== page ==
I heard this today ~ Passion and Action.
If you think about it is really simple. If you have passion for something take some action.
Don’t let anything stop you if you are passionate about it.
Homes for Sale Stafford, Fredericksburg & Spotsylvania, VA
By: Dona DeZube
Published: September 1, 2010
Turning your home into a rental or buying an investment property? Expect to pay up to 20% more for the right insurance policy to protect your property.
Rental properties require their own type of coverage–landlord insurance, which is different than the homeowners policy you buy when you live in a house yourself. Landlord insurance protects you against losses from fire, lighting, falling trees, wind and hail, water damage, and injury to your tenants and their guests.
But it doesn’t cover the renters’ household goods. So encourage tenants to buy a renters policy to cover their stuff. You can even include a clause in your lease saying they have to buy renters insurance, so everyone is clear about what’s insured and what’s not.
You’ll pay 15% to 20% more for a landlord insurance policy than you will for a homeowners policy on the same house–and even more if you offer short-term rentals. Start your policy shopping by calling the company that sold you your homeowners insurance, then check with an independent insurance agent selling commercial and business policies.
Ask how you can get discounts if you have fire prevention devices, burglar alarms, or multiple properties.
What a landlord insurance policy probably will cover:
What a landlord insurance policy probably won’t cover:
Optional coverage you might want to buy:
To cover yourself in case you lose a big court case filed by an injured tenant, buy an umbrella insurance policy that gives you liability protection for $1 million to $5 million or more if you have a lot of assets to protect.
There’s a limit to how many claims you can file before insurance companies start charging you more or canceling your policies. Claims can quickly add up as you buy more rental properties.
One time you always want to file a claim is when someone says they’ve been injured on your property. One claim you’ll want to avoid filing: water damage for less than $10,000 because worries about mold growing in water-damaged properties will lead some insurers to immediately cancel your insurance policy.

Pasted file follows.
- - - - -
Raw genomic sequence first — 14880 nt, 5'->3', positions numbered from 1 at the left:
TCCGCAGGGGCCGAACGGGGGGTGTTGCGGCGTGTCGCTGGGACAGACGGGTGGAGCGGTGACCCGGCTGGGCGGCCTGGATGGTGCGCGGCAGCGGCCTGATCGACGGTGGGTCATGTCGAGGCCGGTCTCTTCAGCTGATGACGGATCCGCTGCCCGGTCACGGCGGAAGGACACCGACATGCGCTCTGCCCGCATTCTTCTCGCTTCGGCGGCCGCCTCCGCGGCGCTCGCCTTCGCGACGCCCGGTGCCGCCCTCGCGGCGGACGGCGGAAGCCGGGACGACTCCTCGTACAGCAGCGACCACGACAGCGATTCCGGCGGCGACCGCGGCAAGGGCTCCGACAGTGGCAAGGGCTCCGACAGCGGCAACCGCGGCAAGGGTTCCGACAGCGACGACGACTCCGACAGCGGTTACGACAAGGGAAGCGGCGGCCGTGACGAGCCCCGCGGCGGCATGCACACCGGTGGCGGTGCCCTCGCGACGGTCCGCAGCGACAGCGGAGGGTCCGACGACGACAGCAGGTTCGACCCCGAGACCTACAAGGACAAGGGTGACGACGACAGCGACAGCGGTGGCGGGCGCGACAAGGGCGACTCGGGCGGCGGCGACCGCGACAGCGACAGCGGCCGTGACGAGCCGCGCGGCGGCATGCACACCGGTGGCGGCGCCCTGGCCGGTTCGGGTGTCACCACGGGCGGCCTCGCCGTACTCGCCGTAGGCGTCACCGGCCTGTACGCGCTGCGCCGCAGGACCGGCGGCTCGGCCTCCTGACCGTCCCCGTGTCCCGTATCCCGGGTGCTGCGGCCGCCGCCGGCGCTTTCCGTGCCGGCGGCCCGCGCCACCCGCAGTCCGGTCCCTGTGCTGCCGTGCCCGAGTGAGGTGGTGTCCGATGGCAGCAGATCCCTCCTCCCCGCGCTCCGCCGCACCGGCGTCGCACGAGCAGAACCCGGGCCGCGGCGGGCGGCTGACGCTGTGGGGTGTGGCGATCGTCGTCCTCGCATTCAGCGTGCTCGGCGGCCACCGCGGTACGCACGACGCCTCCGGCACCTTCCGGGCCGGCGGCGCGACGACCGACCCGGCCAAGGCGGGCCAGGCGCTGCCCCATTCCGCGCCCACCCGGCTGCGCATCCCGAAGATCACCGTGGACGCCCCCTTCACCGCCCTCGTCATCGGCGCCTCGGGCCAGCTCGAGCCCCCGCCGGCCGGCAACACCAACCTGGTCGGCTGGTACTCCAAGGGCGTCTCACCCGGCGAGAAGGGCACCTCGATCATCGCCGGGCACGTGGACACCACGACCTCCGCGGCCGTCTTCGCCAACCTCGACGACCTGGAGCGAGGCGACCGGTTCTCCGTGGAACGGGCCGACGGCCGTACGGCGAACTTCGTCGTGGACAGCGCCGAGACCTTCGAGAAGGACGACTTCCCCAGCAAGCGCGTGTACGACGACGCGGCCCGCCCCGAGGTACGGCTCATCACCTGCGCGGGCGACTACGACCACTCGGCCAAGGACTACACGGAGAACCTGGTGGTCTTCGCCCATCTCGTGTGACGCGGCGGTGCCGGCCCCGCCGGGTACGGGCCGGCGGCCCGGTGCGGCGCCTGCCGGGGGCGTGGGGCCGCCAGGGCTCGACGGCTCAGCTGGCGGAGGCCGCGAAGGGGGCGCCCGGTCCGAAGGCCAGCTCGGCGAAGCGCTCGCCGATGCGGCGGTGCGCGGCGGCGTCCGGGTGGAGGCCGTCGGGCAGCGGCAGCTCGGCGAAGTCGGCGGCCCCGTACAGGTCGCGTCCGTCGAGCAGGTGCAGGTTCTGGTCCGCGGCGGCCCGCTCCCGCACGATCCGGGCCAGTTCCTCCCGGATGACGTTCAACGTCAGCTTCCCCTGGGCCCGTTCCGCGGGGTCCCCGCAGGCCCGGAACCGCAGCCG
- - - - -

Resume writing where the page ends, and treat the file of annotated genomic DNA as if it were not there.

Dona DeZube, HouseLogic’s News Editor, has been writing about real estate for over two decades. She lives in a suburban Baltimore 1970s rancher on a 3-acre lot shared with possums, raccoons, foxes, a herd of deer, and her blue-tick hound.
Here are 20 questions every seller should ask about the buyer before accepting the buyer’s offer:
Ask Your Agent to Get Answers to These 20 Questions
If you’re selling, ask your agent to get the answers to as many of these questions that the buyer or buyer’s agent is willing to answer. A top notch agent probably will have already done so.
I have been a life long resident of Fredericksburg. When I was a kid, all of our department stores were down town. There were no “big box” stores. All of the retailers could only be in a little box downtown.
I remember when I was 6 there was a MAJOR shopping center that was going to be opening. It was the talk of the town. As I remember it, the Safeway grocery store was the largest on the east coast (the building is now used as a gym). The center was being built on the cross roads.
There was a house located on the corner. It was old and not in the best of shape. The owner was steadfast and would not sell. The rumor was that he was offered 10 times the value. but he would not sell. The center was built around it. That was in 1970.
The shopping center is still there. There is a Hardee’s to his right. His back yard is asphalt. The shopping center is not a prime location. Several shopping centers have been built three times the size of that one.
I rode by the house the other day. My real estate mind told me that the house was worthless as a residential property. The lot was too small for any commercial development. This property missed the market.
I felt pretty good with my assessment until something caught my eye. It was on his front porch. It was an American flag waving in the breeze. Then I got it…. It was HIS house, owned by HIS family for him to do what ever HE wanted.
So did he miss the prime market or did we miss it?